Judicial candidates should band together this election cycle and collectively say "no" to the county chairmen when it comes time to pay slating fees.


artfuggins said...

If a judge has to take out a second mortgage to pay a $12,000 slating fee, how would that same judge finance an election without slating? If slating was not used, a judge easily could need $250,000 to get elected. Slating usually works to weed out those not ready and select those who are qualified. Yes, there are those who slip through the cracks. But look at our ELECTED state officials who do not undergo slating. Richard Murdoch and Charlie White would be two prime examples.

Ben said...


Dennis Fishburn was there ya go

Paul K. Ogden said...
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Paul K. Ogden said...


A judge running at-large in Marion County is not going to spend anything close to $250,000 running in a primary, even without slating. (Remember there is no general election to speak of.) It's a low profile race. It's a similar race to at-large council. They didn't spend $250K apiece in the primary.

You actually believe slating is about weeding out those not qualified? If you think that, I have a bridge I'd like to sell you. If you believe that you're clearly willing to drink the Kool-Aid.

Gary R. Welsh said...

Mourdock and White were both slated; they weren't chosen by primary voters. There are no attorneys in Marion County who would say with a straight face that slating produces the best judicial candidates; it only produces the candidates who had the best political connections to get slated. The most qualified attorneys never run for judge in Marion County because they are so repulsed by the selection method and what they have to do to get slated. If they are going to be elected, then they should at least run in judicial districts where they have to run head to head against other candidates in a much smaller jurisdiction. There should be no automatic electing of all of the judicial candidates on the general election ballot running at large.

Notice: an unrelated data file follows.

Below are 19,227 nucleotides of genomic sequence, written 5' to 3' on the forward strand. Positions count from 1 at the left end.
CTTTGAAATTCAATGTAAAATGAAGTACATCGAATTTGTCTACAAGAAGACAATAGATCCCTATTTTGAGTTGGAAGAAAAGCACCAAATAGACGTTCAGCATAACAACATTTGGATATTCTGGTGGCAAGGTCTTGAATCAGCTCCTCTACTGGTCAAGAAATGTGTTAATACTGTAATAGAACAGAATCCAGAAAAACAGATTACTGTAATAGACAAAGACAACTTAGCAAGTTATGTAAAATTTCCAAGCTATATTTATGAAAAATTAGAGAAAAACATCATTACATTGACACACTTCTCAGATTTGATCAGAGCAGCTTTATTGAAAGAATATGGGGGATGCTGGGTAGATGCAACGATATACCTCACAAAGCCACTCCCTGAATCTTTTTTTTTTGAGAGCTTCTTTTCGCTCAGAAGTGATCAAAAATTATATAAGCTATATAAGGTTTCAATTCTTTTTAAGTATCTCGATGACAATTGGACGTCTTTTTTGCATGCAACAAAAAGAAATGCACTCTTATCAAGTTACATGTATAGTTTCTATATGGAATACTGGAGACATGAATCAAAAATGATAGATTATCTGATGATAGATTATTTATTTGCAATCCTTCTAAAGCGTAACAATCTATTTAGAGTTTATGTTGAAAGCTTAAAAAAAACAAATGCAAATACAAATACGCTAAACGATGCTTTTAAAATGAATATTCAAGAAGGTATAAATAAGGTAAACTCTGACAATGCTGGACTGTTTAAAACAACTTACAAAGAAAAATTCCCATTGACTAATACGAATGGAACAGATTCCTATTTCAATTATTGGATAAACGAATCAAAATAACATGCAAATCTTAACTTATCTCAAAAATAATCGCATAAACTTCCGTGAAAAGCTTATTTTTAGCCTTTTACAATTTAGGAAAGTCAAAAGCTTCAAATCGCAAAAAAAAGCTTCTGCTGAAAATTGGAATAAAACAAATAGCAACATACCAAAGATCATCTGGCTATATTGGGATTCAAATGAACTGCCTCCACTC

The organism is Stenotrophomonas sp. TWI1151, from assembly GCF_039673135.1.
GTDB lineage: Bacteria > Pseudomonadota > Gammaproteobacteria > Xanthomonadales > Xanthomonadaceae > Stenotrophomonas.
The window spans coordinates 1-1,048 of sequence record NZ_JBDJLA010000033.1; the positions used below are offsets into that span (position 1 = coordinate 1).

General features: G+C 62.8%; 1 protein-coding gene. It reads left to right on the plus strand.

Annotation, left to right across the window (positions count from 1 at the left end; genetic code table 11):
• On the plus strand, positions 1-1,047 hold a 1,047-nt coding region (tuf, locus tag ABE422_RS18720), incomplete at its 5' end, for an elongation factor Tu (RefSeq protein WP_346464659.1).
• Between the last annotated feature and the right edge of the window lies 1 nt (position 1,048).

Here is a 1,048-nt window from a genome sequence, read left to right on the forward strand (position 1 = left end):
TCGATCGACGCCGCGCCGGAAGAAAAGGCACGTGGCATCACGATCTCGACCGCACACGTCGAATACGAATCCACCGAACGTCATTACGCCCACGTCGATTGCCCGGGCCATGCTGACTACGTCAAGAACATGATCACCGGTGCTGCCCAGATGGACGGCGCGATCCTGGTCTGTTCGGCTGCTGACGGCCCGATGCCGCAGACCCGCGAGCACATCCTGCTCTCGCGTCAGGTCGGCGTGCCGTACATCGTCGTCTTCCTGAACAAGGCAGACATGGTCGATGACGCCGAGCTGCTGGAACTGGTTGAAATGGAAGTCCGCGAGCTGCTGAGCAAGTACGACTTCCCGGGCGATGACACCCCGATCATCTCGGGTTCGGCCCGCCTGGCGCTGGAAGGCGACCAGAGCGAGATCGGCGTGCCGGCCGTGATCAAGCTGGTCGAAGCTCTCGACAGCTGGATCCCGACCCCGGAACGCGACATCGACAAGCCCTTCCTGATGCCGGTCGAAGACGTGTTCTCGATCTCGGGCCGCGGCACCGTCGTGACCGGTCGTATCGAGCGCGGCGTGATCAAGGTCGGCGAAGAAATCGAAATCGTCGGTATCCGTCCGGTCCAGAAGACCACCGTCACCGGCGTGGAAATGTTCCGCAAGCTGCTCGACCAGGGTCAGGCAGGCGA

Paul K. Ogden said...

Mourdock and White went through the convention process which isn't quite as bad as Marion County slating. It's still an insider process, though at least the convention delegates are elected. Most pc's voting in slating are appointed by the county chairman and of course all the ward chairman voting are appointed.

artfuggins said...

What about Danny Burton? Was he slated? Could he be slated? Is he a product of letting the chips fall where they may? How do you explain the embarrassment that he has become but the GOP continues to re elect him.

Paul K. Ogden said...

Art, Burton would have only went through slating in Marion County. His district has never included more than just a portion of the county.

Do you really want to play this game of picking and choosing certain examples to support your position? It is so disingenous.

I have been active in the GOP since 1986. I know how the game is played. The notion that slating is somehow about the quality of the candidate is a joke. It is about county chairman and other party leaders controlling who ultimately gets nominated.

Marycatherine Barton said...

I also call on all the judicial candidates to band together, stand tall, and refuse to pay slating fees this year. Just dreaming!